The tangent between crowd-funding and transparency with Precursor’s first game.
As more and more legendary veterans returned, we’ve been seeing Kickstarters that are sequels and follow-ups to some of the most loved franchises in history. Richard Garriott’s Shroud of the Avatar, Chris Roberts’s Star Citizen, Torment: Tides of Numenara, Wasteland 2…even games and technologies meant to act as new experiences altogether have had us excited, with Oculus Rift, the OUYA, Double Fine’s Broken Age and Obsidian’s Project Eternity.
However, when Precursor Games announced that they had opened up a crowd-funding campaign for the upcoming Shadow of the Eternals, there was – as usual – curiosity. Then as it was revealed that Eternals was a spiritual sequel of Eternal Darkness: Sanity’s Requiem, and that Precursor was made up of ex-Silicon Knights designers – including Denis Dyack – doubt began to creep in.
For those who don’t know, Dyack was in charge of Silicon Knights when it was developing X-Men: Destiny, and effectively siphoned off funds from that game to create Eternal Darkness 2. He also self-destructed his company from inside out, shutting out criticism and punishing those who spoke out, even having his wife as head of Human Resources to snuff any complaints about him (after which employees were promptly terminated).
Having Denis Dyack, especially in such a senior position, was hairy enough. However, the campaign demanded $1.5 million in funding, just for episode 1. There would be 12 episodes in total for Shadow of the Eternals, with the game would be heading to PC and Wii U. Ambitious, for sure, but some developers are making entire games with the kind of budget a single episode brings.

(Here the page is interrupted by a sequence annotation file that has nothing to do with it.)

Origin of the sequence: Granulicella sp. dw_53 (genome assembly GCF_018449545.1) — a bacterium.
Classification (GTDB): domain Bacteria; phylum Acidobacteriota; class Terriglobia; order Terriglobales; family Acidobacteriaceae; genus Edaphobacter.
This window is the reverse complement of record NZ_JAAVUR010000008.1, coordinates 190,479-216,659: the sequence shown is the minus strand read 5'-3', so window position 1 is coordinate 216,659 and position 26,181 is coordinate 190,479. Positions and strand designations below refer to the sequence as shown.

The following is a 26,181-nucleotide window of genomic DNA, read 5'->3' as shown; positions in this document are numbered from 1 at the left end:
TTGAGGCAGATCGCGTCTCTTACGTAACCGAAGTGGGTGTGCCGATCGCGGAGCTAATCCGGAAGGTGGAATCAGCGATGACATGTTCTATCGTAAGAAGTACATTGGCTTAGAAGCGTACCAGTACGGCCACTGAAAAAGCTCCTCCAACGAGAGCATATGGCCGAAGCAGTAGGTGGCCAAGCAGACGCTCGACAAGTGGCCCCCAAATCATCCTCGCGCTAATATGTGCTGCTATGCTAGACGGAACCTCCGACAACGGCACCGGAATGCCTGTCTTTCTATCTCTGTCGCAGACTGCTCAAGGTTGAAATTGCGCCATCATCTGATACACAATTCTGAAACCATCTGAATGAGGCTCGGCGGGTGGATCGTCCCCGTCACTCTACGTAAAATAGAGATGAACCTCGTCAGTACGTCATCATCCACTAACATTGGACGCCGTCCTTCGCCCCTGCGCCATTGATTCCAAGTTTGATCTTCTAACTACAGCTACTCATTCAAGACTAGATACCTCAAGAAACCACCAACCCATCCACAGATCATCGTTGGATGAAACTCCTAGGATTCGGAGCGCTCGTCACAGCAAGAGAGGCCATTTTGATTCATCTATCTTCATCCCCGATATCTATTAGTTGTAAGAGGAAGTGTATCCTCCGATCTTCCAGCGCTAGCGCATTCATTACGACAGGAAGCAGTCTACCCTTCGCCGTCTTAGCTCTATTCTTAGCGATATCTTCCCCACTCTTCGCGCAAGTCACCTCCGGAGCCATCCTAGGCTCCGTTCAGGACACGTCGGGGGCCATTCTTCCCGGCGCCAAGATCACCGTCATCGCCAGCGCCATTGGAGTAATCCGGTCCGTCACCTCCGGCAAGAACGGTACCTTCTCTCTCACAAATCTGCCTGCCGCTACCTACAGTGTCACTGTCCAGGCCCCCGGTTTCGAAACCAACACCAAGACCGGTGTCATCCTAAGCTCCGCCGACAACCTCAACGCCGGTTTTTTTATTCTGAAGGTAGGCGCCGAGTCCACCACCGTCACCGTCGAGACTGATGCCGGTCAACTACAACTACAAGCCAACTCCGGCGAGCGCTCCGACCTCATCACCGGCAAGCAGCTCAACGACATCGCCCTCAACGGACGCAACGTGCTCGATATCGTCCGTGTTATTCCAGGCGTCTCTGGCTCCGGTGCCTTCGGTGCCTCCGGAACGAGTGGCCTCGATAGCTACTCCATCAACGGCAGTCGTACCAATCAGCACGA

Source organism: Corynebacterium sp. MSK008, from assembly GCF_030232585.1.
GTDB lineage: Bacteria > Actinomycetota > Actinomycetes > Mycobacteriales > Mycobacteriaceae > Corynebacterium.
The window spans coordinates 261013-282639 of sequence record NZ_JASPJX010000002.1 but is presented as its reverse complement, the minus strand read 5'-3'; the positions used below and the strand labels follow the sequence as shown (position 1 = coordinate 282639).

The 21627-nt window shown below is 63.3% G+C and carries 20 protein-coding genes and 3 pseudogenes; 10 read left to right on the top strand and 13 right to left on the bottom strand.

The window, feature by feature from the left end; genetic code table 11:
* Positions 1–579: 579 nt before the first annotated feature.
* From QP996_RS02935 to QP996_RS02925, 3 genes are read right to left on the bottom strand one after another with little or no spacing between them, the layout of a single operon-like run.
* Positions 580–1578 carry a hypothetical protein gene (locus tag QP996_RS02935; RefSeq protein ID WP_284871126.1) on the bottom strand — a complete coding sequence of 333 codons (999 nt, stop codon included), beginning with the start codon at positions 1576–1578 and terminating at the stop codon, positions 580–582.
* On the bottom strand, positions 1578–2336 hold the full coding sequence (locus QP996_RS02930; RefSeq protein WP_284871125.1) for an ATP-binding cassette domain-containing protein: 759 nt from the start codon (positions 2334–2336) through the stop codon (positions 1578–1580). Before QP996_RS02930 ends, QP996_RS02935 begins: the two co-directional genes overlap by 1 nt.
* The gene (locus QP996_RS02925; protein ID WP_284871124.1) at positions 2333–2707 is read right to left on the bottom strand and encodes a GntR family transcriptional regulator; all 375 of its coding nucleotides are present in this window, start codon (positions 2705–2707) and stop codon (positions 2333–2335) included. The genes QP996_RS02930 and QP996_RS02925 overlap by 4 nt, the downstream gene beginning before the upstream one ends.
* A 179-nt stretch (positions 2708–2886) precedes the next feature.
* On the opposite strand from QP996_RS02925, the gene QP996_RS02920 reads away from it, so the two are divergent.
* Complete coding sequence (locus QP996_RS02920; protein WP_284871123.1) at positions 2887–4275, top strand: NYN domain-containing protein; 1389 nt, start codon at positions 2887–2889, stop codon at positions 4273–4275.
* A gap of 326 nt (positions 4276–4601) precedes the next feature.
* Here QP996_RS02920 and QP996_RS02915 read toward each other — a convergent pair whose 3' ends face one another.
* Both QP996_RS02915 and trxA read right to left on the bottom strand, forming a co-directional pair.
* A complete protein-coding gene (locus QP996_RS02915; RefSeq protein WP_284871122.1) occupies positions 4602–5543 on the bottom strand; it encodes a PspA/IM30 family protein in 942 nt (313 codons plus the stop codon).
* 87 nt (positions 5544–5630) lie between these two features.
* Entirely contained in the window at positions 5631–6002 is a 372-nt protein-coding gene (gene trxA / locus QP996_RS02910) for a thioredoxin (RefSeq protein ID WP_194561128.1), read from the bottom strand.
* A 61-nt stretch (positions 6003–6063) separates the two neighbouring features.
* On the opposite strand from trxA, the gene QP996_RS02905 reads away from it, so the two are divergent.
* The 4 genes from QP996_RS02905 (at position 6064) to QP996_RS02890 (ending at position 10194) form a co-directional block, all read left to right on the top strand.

Did we mention the campaign on their site was non-refundable? This means that if the goal wasn’t met, backers wouldn’t be seeing their money again.
Precursor then went and started a second crowd-funding campaign on Kickstarter. This makes it somewhat better, since it provides some kind of safety net for people to get invested in the game. But given the kind of scope and budget that Eternals has, it’s still hard not to get a little skeptical.
The biggest problem that arises out of all this is the most obvious one. Ken Levine once said that he would never give a single dime to Zach Braff for his film Kickstarter, the reasoning being that the site is meant to fund the little guy with the next big idea. In the gaming industry, we have plenty of veterans and developers who are nothing unless they kneel before the whims of the great publisher.
These are developers who want to work to the benefit of fans, but also to answer directly to the fans. Because the gamers themselves know what they want from a product. If it’s something they want, they’ll fund it.
The question that arises then isn’t if we want a sequel to Eternal Darkness. The question is whether we want an Eternal Darkness sequel from Precursor Games. If it was the current iteration of Silicon Knights, which is pretty much shut down now, then the answer would be a resounding “no”. Precursor being made up of many erstwhile designers aside from Dyack gives it hope.
The fact that the team also has quite a bit to show off already helps. The amount of development done on the earlier Eternal Darkness 2 tech demo just wasn’t enough. The presence of public funding also gives a much needed layer of transparency to the proceedings. If things don’t work out, Precursor is answerable to the fans. Seeing as how a 12 episode series is planned, if the team doesn’t deliver in the sense that the backers’ money is wasted, they can say goodbye to any hopes of future development.
Not to mention the loss of credibility among other developers, which surely can’t help a “new” studio like this.
For now, Shadow of the Eternals outlines why Kickstarter (and crowd funding in general) is good for such projects, even if such projects may not be the best for crowd-funding.